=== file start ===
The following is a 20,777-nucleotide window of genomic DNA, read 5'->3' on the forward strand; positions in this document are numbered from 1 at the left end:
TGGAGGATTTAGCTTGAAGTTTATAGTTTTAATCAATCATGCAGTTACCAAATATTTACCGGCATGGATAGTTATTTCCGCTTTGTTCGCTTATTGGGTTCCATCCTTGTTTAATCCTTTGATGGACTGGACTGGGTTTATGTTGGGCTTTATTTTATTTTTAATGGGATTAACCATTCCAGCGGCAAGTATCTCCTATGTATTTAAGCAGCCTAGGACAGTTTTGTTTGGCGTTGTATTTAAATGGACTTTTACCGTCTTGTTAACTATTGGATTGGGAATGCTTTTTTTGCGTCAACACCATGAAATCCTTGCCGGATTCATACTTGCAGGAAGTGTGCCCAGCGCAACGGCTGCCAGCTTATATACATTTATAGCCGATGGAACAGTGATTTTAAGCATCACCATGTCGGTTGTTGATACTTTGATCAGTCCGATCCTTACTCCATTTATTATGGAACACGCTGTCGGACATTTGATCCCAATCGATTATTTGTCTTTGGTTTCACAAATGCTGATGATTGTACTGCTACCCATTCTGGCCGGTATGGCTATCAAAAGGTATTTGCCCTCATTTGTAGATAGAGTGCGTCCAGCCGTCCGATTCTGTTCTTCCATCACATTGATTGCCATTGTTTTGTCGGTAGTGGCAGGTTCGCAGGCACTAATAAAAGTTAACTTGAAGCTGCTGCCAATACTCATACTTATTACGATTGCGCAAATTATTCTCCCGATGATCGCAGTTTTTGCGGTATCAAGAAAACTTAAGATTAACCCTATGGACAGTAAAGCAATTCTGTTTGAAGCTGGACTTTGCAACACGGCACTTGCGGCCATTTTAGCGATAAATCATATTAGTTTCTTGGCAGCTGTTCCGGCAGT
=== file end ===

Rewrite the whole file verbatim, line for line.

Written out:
The following is a 20,777-nucleotide window of genomic DNA, read 5'->3' on the forward strand; positions in this document are numbered from 1 at the left end:
TGGAGGATTTAGCTTGAAGTTTATAGTTTTAATCAATCATGCAGTTACCAAATATTTACCGGCATGGATAGTTATTTCCGCTTTGTTCGCTTATTGGGTTCCATCCTTGTTTAATCCTTTGATGGACTGGACTGGGTTTATGTTGGGCTTTATTTTATTTTTAATGGGATTAACCATTCCAGCGGCAAGTATCTCCTATGTATTTAAGCAGCCTAGGACAGTTTTGTTTGGCGTTGTATTTAAATGGACTTTTACCGTCTTGTTAACTATTGGATTGGGAATGCTTTTTTTGCGTCAACACCATGAAATCCTTGCCGGATTCATACTTGCAGGAAGTGTGCCCAGCGCAACGGCTGCCAGCTTATATACATTTATAGCCGATGGAACAGTGATTTTAAGCATCACCATGTCGGTTGTTGATACTTTGATCAGTCCGATCCTTACTCCATTTATTATGGAACACGCTGTCGGACATTTGATCCCAATCGATTATTTGTCTTTGGTTTCACAAATGCTGATGATTGTACTGCTACCCATTCTGGCCGGTATGGCTATCAAAAGGTATTTGCCCTCATTTGTAGATAGAGTGCGTCCAGCCGTCCGATTCTGTTCTTCCATCACATTGATTGCCATTGTTTTGTCGGTAGTGGCAGGTTCGCAGGCACTAATAAAAGTTAACTTGAAGCTGCTGCCAATACTCATACTTATTACGATTGCGCAAATTATTCTCCCGATGATCGCAGTTTTTGCGGTATCAAGAAAACTTAAGATTAACCCTATGGACAGTAAAGCAATTCTGTTTGAAGCTGGACTTTGCAACACGGCACTTGCGGCCATTTTAGCGATAAATCATATTAGTTTCTTGGCAGCTGTTCCGGCAGT